He has made every thing beautiful in his time: also he has set the world in their heart…
The difference between the splendid world of vegetation, with its myriad colours and its ever-changing life; between the animal world, with its studied gradations of form and of development — and man, is this: God hath set eternity in our hearts. All creation around us is satisfied with its sustenance, we alone have a thirst and a hunger for which the circumstances of our life have no meat and drink. In the burning noonday of life's labour man sits — as the Son of Man once sat — by well-sides weary, and while others can slake their thirst with that, he needs a living water; while others go into cities to buy meat, he has need of and finds a sustenance that they know net of. Is not the strange, sad contrast, which is brought out before us here, true? Is not man a striking anomaly? He dwells amid the finite; he longs for the infinite. All the rest of creation can find enough to satisfy its wants — he cannot. He is like the bird that wings its way over the surging waters, seeking rest, and finding none, while the coarser thing can satisfy itself on the floating garbage. The truer and the nobler man is, the more certainly he feels all this, the more keenly he realizes eternity in his heart. There is none of us, however, who do not feel it sometimes. As you gaze on some setting sun, and its burning rays of gold seem to you like the very light of heaven across the glowing binges of her closing doors — as you stand amid some mountain solitude that rises like heaven's ramparts against the sounds and strifes of earth — as some note of music seems "to come from the soul of the organ and enter into thine" — as some deep sorrow, or some deeper joy falls upon your life — in these, or other kindred experiences, the eternity which God has set in your heart will assert itself; you will feel in your soul the thirst of a life which cannot be satisfied, and which cannot end here. And why? Because God hath set eternity in our hearts. He has given us a hunger which can he satisfied only with the Bread of Life, a thirst which can be quenched only by the living water from the Rock of Ages. Well, granting the universal desire; granting the universal capacity; granting the almost universal conviction that there is such a life, may we not be deceived? That is the triumphant answer of some philosophers. Deceived! By whom? It is God who hath set eternity in our hearts. Do you mean we have been deceived by Him? Are, we, then, to believe that God sent the noblest, purest, best Teacher that ever visited this earth, and gave Him the moral illumination and power to dispel a thousand errors, and explode a hundred fallacies which ignorance had invented or superstition had nurtured, but left Him so ignorant upon this point — the one universal error — that it was the supreme sustenance of His own life and the very lever by which He did raise the world? Can you believe that? All that is best, truest, noblest in your souls rebels against the thought. O God, we trust Thee! We bow our heads before Thee in reverence for even daring to speak of it. We trust the word of Thy Incarnate Son! O Christ, we know Thy words were true when Thou saidst: — "If it were not so I would have told you." Thou didst not tell us, and IT IS TRUE! God hath set eternity in our hearts. Are we living worthy of it? Are we living as if we really believed it? The only way of doing so is by clinging close to Him, by dying with Him to all that He died to save us from, and living worthy of that life and immortality which He hath brought from out of the mists of speculation into the light of truth by His Gospel. Instead of the "perhaps" of philosophic speculation, we have, thank God, the "Credo" of Christianity.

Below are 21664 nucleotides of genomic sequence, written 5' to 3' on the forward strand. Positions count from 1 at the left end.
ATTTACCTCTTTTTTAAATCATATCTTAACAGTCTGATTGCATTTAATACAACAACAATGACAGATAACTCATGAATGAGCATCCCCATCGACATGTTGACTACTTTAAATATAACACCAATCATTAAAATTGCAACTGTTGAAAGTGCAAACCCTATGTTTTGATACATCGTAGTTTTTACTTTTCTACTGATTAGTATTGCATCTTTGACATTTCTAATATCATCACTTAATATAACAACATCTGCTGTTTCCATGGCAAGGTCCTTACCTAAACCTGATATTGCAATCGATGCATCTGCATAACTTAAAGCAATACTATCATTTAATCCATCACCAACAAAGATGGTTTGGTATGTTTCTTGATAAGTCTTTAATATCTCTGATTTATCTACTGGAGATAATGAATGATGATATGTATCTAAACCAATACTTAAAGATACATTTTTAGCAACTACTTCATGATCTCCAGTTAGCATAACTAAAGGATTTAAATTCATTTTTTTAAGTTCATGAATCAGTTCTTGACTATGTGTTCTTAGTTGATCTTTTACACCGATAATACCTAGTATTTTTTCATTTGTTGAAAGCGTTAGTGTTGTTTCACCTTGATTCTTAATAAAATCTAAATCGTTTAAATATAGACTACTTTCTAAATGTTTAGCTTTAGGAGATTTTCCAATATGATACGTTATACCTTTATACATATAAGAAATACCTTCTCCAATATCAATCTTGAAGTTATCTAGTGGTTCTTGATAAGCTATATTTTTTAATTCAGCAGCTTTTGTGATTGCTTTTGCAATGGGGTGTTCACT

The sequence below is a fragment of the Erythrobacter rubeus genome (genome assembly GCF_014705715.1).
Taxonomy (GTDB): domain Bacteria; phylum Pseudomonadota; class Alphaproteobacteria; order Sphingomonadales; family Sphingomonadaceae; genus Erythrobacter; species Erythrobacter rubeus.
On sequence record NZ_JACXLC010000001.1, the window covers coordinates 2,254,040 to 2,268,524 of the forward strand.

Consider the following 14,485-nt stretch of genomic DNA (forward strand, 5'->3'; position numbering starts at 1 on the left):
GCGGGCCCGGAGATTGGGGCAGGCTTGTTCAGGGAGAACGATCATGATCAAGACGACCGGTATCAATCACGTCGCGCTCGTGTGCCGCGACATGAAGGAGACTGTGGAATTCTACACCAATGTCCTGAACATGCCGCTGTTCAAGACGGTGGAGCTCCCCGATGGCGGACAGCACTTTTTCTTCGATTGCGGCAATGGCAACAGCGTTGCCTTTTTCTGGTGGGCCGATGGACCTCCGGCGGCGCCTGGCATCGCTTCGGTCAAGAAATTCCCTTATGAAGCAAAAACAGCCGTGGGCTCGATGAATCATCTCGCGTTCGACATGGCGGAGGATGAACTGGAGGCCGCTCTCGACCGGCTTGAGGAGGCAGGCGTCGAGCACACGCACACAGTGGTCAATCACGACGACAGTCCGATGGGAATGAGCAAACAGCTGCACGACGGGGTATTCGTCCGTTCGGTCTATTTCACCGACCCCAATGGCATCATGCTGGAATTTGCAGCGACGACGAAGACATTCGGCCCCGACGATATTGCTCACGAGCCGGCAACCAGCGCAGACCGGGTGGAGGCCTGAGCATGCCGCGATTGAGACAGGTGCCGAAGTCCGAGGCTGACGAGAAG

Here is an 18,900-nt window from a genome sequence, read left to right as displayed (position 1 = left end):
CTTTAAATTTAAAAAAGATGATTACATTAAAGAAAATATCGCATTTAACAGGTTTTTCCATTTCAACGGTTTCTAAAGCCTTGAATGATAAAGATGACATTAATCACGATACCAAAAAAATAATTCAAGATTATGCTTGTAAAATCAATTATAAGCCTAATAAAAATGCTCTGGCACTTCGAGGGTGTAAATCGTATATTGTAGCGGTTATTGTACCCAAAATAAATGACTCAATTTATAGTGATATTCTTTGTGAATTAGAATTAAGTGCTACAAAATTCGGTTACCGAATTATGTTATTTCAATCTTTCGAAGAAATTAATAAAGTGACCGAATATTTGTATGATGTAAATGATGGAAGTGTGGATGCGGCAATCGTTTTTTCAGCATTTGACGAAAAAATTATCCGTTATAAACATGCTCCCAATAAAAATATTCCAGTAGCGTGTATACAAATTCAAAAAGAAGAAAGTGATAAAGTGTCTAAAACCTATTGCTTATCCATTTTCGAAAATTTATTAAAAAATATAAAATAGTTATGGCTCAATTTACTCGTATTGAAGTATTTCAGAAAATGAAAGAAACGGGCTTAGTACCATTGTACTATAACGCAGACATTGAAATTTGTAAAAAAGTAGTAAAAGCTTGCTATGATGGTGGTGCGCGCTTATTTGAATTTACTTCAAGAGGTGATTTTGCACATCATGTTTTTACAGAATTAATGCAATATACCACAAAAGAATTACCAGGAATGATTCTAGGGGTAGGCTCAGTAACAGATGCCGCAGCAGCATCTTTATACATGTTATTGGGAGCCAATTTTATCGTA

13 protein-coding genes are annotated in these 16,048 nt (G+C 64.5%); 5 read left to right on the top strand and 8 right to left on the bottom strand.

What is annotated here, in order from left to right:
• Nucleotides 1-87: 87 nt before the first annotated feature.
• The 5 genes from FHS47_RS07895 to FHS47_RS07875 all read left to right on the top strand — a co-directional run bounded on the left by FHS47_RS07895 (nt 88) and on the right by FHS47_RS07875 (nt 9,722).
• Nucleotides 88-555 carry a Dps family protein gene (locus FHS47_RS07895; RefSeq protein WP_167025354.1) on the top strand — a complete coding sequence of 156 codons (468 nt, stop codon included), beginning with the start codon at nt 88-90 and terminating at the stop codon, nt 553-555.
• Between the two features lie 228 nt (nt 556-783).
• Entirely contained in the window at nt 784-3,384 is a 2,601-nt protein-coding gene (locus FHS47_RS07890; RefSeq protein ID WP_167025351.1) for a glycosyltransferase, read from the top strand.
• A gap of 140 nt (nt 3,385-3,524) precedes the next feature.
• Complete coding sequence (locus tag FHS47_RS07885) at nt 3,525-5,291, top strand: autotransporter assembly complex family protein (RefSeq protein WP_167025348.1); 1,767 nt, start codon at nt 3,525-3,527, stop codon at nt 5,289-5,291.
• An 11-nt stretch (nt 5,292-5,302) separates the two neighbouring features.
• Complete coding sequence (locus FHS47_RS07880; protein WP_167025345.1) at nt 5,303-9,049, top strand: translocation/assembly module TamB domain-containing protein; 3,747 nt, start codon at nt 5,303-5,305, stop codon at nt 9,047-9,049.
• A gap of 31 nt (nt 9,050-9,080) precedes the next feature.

(T. T. Shore, M. A.)
Parallel VersesKJV: He hath made every thing beautiful in his time: also he hath set the world in their heart, so that no man can find out the work that God maketh from the beginning to the end.